Rule: Do not direct a reader to an outside source/website to learn more about a topic. Include all necessary information to cover your content from beginning to end within the content itself.

Correct Examples:
  • According to, over 90 percent of adults are affected each year.
  • Ask your doctor before starting any type of weight-loss or exercise regimen.
    In the case of precautionary or preventative measures, it is acceptable to direct the reader to ensure the information is applicable.
  • W3Schools provides comprehensive tutorials for beginners in web design.
  • Monster is a great avenue to find resources for job offerings.
Incorrect Examples:
  • Visit for more information on how adults are affected each year.
  • Practice online with tutorials from
  • Check out and for job listings in your area.
Rule: If you use a website as a reference point, use the primary domain name (e.g. or and not the entire URL (e.g.


Sentence Spacing

Rule: Use a single space between sentences.

Paragraph Spacing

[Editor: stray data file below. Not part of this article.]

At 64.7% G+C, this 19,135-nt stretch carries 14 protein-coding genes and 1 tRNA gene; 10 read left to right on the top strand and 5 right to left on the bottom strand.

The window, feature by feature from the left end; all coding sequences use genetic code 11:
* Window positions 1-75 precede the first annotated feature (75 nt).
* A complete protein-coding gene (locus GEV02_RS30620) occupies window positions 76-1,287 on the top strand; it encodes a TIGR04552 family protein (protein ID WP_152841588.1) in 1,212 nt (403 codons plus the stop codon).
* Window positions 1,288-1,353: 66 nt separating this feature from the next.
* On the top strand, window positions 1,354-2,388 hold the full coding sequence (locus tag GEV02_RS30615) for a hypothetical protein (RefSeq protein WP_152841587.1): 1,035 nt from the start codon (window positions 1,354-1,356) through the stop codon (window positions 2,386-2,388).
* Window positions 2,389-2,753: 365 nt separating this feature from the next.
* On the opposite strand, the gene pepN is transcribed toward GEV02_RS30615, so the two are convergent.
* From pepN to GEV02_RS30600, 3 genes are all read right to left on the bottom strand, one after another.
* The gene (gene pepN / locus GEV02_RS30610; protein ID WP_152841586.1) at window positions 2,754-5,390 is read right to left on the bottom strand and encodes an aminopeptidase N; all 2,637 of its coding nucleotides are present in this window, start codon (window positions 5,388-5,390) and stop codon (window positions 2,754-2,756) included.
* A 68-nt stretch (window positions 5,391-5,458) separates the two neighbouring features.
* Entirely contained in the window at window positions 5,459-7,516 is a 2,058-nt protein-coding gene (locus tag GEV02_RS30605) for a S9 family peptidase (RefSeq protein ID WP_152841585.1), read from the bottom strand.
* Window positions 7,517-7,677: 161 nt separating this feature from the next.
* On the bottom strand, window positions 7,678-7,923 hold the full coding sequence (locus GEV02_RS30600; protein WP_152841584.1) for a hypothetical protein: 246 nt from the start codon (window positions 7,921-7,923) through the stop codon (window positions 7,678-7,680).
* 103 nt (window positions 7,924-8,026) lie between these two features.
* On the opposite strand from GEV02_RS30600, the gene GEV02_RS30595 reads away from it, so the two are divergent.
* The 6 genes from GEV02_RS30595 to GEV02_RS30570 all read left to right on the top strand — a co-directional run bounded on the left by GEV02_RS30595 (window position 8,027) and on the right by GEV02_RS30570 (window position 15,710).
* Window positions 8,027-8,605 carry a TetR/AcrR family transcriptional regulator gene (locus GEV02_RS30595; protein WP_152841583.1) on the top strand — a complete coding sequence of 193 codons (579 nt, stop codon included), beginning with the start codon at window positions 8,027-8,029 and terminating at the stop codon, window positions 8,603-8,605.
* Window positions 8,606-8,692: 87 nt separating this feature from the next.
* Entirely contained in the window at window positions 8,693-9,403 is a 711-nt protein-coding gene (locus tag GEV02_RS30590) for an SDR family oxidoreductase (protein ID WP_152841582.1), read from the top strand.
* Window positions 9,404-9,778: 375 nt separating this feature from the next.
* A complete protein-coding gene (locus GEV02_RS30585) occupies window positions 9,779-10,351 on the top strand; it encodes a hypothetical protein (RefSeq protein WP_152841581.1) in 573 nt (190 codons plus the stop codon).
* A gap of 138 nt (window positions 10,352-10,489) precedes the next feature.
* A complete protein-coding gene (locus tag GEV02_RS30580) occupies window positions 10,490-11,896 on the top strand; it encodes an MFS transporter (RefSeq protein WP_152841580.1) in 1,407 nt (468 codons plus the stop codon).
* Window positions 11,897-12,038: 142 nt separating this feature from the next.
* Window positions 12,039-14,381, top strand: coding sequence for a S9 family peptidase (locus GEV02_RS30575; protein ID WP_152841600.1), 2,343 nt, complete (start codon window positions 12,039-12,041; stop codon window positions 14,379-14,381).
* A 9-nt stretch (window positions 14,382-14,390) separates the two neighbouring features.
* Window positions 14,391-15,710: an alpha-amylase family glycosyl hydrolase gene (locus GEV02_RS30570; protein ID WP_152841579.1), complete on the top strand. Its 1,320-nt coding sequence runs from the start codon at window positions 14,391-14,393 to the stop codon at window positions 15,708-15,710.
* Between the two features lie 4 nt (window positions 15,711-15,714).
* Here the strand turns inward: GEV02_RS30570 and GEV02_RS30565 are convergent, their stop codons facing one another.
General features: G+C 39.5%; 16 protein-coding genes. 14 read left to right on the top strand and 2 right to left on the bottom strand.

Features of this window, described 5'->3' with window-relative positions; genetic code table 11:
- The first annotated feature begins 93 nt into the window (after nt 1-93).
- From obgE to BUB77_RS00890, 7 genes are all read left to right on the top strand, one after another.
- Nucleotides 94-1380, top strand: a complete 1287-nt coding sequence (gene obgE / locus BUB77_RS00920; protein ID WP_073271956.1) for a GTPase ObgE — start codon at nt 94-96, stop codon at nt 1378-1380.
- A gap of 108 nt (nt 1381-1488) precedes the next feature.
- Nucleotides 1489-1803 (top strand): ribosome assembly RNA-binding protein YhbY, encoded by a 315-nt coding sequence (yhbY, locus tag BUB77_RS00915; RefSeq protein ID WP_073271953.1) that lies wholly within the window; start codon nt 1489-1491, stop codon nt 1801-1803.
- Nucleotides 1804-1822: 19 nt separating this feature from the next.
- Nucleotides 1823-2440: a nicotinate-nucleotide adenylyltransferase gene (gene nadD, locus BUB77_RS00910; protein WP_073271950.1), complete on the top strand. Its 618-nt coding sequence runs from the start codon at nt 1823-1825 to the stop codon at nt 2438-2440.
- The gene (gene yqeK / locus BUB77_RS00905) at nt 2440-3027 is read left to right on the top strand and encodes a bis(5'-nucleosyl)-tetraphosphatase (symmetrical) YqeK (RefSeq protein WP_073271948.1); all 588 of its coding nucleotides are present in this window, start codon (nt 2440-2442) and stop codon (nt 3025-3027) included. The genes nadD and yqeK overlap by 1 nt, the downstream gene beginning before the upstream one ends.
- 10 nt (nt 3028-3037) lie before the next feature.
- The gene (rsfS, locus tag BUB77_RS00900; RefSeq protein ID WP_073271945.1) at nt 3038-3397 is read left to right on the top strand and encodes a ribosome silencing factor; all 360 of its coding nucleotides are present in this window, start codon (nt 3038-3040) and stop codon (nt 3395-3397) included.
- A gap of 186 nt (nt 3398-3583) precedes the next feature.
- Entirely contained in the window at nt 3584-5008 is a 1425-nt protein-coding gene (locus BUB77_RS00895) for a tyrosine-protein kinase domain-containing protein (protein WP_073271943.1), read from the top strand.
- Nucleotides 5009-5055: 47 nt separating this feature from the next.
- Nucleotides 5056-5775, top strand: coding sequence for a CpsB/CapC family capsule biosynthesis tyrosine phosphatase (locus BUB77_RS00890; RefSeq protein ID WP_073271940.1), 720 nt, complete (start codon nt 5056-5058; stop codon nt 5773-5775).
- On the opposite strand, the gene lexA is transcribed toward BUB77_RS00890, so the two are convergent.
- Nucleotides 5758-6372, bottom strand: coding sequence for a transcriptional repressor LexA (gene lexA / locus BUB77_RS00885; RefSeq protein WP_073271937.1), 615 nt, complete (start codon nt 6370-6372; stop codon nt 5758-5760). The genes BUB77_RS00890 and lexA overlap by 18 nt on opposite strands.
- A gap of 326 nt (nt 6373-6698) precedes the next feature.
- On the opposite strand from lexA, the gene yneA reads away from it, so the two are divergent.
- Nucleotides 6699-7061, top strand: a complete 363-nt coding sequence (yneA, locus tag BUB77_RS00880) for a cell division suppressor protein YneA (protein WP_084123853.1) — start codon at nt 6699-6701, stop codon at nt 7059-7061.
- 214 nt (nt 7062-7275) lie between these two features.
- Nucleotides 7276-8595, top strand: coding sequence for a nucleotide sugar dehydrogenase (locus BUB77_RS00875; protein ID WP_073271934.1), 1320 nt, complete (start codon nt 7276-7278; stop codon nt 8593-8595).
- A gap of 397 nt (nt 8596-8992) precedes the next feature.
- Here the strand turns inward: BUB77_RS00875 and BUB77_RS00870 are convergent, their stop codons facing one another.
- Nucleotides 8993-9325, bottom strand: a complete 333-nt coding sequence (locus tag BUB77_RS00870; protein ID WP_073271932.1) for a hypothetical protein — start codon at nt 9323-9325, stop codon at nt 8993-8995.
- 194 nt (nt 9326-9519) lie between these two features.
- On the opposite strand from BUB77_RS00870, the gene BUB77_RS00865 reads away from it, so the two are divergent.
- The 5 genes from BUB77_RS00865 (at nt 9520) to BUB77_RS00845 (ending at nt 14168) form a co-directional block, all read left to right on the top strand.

Rule: Use paragraph breaks (hit "Enter" twice) to split up long paragraphs.

Split Infinitives

An infinitive verb is a verb that is preceded by “to” in its root form, such as “to help” or “to swim.” A split infinitive is created when an adverb is placed in the middle of the infinitive (e.g., “to barely help”).

Rule: Avoid creating a split infinitive – move the adverb to the end of the complete infinitive.
  • Correct: She was told to exit quickly.
  • Correct: The company was expected to evacuate hastily.
  • Incorrect: She was told to quickly exit.
  • Incorrect: The company was told to hastily evacuate.

Subject/Verb Agreement

General Rules:

  • Singular subjects require singular verbs; plural subjects require plural verbs.
  • Don’t be misled when a phrase comes between the subject and the verb. The verb must agree with the subject of the sentence, not the noun or noun phrase that comes between the subject and the verb.
  • Singular verbs often end in s (dances, flies, walks).
  • Plural verbs often end without an s (dance, fly, walk).

Collective Nouns

Rule: Collective nouns are singular. They require singular verbs.
  • Correct: The company adds additional employees around Christmas.
  • Incorrect: The company add additional employees around Christmas.

Compound Subjects Connected With "and"

Rule: When two or more singular subjects (nouns or pronouns) are connected with “and,” use a plural verb.
  • Correct: The mayor and his wife are on the way.
  • Incorrect: The governor and his daughter is on the way.

Compound Subjects Connected With "or"